Old 06-01-2013, 11:55 PM   #13
Member
 
Max Freedom's Avatar
 
Join Date: Oct 2011
Posts: 42
Does anyone know if there is a bolt on kit available for installing shocks on a travel trailer?
__________________
Max Freedom is offline   Reply With Quote
Old 06-02-2013, 12:02 AM   #14
Senior Member
 
Join Date: Aug 2012
Posts: 718
X2 from above with Max
__________________

__________________
Cliffy is offline   Reply With Quote
Reply



Currently Active Users Viewing This Thread: 1 (0 members and 1 guests)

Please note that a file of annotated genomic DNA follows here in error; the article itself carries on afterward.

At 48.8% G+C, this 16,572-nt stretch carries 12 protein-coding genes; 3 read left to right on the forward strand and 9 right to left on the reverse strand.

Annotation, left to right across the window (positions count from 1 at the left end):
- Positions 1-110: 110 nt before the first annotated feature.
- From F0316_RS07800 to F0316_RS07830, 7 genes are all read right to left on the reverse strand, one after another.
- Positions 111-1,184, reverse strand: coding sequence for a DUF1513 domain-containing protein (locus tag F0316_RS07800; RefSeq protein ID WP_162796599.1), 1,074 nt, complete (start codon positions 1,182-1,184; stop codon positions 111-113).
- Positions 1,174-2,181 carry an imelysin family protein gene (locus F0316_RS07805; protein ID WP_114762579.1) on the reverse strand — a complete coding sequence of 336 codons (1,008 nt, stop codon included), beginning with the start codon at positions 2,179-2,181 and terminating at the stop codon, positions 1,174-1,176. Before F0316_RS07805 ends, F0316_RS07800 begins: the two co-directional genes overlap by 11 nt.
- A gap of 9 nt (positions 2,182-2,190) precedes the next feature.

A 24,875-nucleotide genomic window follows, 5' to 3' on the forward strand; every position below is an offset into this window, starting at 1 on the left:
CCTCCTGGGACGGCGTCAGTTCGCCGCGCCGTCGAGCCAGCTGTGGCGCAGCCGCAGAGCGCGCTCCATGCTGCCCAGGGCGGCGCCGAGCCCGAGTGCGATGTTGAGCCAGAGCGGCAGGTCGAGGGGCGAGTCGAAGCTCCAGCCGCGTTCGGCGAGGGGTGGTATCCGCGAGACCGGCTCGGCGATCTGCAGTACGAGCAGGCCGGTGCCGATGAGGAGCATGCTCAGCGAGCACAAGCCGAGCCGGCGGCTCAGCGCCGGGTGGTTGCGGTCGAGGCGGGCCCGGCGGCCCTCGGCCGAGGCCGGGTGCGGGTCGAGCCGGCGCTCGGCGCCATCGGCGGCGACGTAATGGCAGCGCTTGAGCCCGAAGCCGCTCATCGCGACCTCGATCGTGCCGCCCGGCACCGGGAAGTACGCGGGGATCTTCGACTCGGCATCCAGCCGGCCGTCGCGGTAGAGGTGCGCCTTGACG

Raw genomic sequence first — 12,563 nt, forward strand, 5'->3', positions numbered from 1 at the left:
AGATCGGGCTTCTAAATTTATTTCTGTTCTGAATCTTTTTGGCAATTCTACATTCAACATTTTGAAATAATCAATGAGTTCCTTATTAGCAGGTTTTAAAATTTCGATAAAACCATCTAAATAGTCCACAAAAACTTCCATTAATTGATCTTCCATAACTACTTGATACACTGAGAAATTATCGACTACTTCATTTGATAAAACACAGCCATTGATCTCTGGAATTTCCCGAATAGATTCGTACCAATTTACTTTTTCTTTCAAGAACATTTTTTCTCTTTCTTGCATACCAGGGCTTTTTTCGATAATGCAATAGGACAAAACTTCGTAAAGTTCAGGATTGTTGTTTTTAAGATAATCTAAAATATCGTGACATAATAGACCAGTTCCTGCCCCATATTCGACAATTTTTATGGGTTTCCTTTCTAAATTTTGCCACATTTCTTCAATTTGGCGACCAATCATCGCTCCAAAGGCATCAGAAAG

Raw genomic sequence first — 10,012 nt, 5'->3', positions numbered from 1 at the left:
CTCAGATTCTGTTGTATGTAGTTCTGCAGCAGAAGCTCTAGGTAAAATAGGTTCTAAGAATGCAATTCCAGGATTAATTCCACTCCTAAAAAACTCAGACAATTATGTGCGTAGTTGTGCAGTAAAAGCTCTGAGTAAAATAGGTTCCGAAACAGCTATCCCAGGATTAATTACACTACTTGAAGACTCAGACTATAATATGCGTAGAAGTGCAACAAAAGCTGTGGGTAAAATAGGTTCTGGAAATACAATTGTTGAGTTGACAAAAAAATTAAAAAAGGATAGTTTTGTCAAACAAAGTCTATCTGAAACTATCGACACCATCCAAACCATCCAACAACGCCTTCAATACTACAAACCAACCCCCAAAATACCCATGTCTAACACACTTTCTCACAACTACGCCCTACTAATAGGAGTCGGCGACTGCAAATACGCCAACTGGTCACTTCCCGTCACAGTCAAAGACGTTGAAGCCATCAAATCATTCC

Thread Tools Search this Thread
Search this Thread:

Advanced Search
Display Modes

Posting Rules
You may not post new threads
You may not post replies
You may not post attachments
You may not edit your posts

BB code is On
Smilies are On
[IMG] code is On
HTML code is Off
Trackbacks are Off
Pingbacks are Off
Refbacks are Off


» Virginia Campgrounds

Reviews provided by


Copyright 2002- Social Knowledge, LLC All Rights Reserved.

All times are GMT -6. The time now is 06:52 AM.


Powered by vBulletin® Version 3.8.8 Beta 1
Copyright ©2000 - 2017, vBulletin Solutions, Inc.